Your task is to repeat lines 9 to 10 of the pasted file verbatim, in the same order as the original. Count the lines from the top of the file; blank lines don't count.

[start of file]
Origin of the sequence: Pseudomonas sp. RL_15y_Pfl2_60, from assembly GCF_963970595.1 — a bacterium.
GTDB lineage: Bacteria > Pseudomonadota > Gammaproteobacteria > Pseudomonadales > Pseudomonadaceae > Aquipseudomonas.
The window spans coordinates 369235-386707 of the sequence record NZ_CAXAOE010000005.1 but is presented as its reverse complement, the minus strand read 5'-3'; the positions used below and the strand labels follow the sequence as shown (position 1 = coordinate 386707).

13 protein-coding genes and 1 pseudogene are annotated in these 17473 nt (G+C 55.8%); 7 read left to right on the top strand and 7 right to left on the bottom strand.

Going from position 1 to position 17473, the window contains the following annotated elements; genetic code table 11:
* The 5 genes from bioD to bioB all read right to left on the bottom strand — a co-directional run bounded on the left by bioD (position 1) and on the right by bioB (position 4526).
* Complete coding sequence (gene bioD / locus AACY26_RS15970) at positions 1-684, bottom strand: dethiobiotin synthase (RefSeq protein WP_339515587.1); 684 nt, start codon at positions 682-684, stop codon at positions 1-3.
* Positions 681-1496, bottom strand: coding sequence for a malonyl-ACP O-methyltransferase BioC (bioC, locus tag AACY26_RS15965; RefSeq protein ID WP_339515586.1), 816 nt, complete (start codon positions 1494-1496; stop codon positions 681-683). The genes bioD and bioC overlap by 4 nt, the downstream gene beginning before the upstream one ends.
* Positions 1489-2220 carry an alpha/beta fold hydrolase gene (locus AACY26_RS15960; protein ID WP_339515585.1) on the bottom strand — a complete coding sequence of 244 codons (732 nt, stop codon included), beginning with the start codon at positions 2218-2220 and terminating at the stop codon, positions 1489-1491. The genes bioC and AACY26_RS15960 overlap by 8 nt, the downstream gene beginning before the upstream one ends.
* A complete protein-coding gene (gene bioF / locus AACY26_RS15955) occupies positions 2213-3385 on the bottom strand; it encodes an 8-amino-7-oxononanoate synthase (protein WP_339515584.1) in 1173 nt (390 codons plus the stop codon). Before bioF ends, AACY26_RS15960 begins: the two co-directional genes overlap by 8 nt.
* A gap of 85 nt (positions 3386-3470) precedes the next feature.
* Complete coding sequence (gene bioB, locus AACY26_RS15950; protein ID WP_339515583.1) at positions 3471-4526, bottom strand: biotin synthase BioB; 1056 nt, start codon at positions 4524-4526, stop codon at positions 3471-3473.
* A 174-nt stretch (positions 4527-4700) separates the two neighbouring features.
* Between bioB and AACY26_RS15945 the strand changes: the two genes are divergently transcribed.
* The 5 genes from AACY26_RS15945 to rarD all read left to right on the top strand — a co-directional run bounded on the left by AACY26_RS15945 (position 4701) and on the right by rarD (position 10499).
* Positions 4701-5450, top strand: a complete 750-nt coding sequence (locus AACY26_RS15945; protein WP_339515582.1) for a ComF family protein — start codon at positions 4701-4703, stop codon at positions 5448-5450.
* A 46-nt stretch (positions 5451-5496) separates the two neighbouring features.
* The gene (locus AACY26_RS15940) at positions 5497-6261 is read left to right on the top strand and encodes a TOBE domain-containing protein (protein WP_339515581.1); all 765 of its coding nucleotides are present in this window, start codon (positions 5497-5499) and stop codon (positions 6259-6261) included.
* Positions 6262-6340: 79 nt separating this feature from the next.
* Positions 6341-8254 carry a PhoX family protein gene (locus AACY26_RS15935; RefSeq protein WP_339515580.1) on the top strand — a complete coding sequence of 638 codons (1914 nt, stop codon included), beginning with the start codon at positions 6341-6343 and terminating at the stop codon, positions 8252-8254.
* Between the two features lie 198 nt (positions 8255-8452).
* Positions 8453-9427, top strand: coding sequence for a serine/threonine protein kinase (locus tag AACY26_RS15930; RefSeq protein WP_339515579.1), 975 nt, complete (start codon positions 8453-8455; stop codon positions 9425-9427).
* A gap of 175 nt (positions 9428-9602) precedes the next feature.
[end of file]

* Positions 1489-2220 carry an alpha/beta fold hydrolase gene (locus AACY26_RS15960; protein ID WP_339515585.1) on the bottom strand — a complete coding sequence of 244 codons (732 nt, stop codon included), beginning with the start codon at positions 2218-2220 and terminating at the stop codon, positions 1489-1491. The genes bioC and AACY26_RS15960 overlap by 8 nt, the downstream gene beginning before the upstream one ends.
* A complete protein-coding gene (gene bioF / locus AACY26_RS15955) occupies positions 2213-3385 on the bottom strand; it encodes an 8-amino-7-oxononanoate synthase (protein WP_339515584.1) in 1173 nt (390 codons plus the stop codon). Before bioF ends, AACY26_RS15960 begins: the two co-directional genes overlap by 8 nt.